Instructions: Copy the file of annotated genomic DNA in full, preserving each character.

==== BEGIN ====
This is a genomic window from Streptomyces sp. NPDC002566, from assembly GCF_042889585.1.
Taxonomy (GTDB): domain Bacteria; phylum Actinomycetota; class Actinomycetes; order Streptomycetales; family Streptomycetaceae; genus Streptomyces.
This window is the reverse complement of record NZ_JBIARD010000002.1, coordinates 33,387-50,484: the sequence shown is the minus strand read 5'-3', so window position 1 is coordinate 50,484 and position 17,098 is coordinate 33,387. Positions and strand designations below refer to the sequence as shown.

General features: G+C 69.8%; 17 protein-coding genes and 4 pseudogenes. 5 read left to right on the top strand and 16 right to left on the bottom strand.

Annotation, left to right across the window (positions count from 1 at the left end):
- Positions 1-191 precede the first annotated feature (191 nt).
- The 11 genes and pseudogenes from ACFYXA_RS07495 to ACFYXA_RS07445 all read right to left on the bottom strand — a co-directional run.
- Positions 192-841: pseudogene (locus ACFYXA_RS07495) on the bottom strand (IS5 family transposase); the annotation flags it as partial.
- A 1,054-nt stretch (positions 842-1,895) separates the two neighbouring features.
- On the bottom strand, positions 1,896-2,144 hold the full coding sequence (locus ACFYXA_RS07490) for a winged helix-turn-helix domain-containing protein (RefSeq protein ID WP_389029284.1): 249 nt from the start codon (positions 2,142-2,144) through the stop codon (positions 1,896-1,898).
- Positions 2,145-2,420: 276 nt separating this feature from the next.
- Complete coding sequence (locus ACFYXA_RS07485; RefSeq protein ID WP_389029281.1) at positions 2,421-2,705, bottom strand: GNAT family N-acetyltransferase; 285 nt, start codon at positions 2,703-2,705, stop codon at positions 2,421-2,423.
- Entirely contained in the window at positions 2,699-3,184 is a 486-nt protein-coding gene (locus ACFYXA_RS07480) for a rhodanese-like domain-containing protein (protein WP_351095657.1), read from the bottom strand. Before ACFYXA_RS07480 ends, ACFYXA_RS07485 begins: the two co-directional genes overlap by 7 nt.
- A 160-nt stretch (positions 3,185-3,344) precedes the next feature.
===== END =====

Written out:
This is a genomic window from Streptomyces sp. NPDC002566, from assembly GCF_042889585.1.
Taxonomy (GTDB): domain Bacteria; phylum Actinomycetota; class Actinomycetes; order Streptomycetales; family Streptomycetaceae; genus Streptomyces.
This window is the reverse complement of record NZ_JBIARD010000002.1, coordinates 33,387-50,484: the sequence shown is the minus strand read 5'-3', so window position 1 is coordinate 50,484 and position 17,098 is coordinate 33,387. Positions and strand designations below refer to the sequence as shown.

General features: G+C 69.8%; 17 protein-coding genes and 4 pseudogenes. 5 read left to right on the top strand and 16 right to left on the bottom strand.

Annotation, left to right across the window (positions count from 1 at the left end):
- Positions 1-191 precede the first annotated feature (191 nt).
- The 11 genes and pseudogenes from ACFYXA_RS07495 to ACFYXA_RS07445 all read right to left on the bottom strand — a co-directional run.
- Positions 192-841: pseudogene (locus ACFYXA_RS07495) on the bottom strand (IS5 family transposase); the annotation flags it as partial.
- A 1,054-nt stretch (positions 842-1,895) separates the two neighbouring features.
- On the bottom strand, positions 1,896-2,144 hold the full coding sequence (locus ACFYXA_RS07490) for a winged helix-turn-helix domain-containing protein (RefSeq protein ID WP_389029284.1): 249 nt from the start codon (positions 2,142-2,144) through the stop codon (positions 1,896-1,898).
- Positions 2,145-2,420: 276 nt separating this feature from the next.
- Complete coding sequence (locus ACFYXA_RS07485; RefSeq protein ID WP_389029281.1) at positions 2,421-2,705, bottom strand: GNAT family N-acetyltransferase; 285 nt, start codon at positions 2,703-2,705, stop codon at positions 2,421-2,423.
- Entirely contained in the window at positions 2,699-3,184 is a 486-nt protein-coding gene (locus ACFYXA_RS07480) for a rhodanese-like domain-containing protein (protein WP_351095657.1), read from the bottom strand. Before ACFYXA_RS07480 ends, ACFYXA_RS07485 begins: the two co-directional genes overlap by 7 nt.
- A 160-nt stretch (positions 3,185-3,344) precedes the next feature.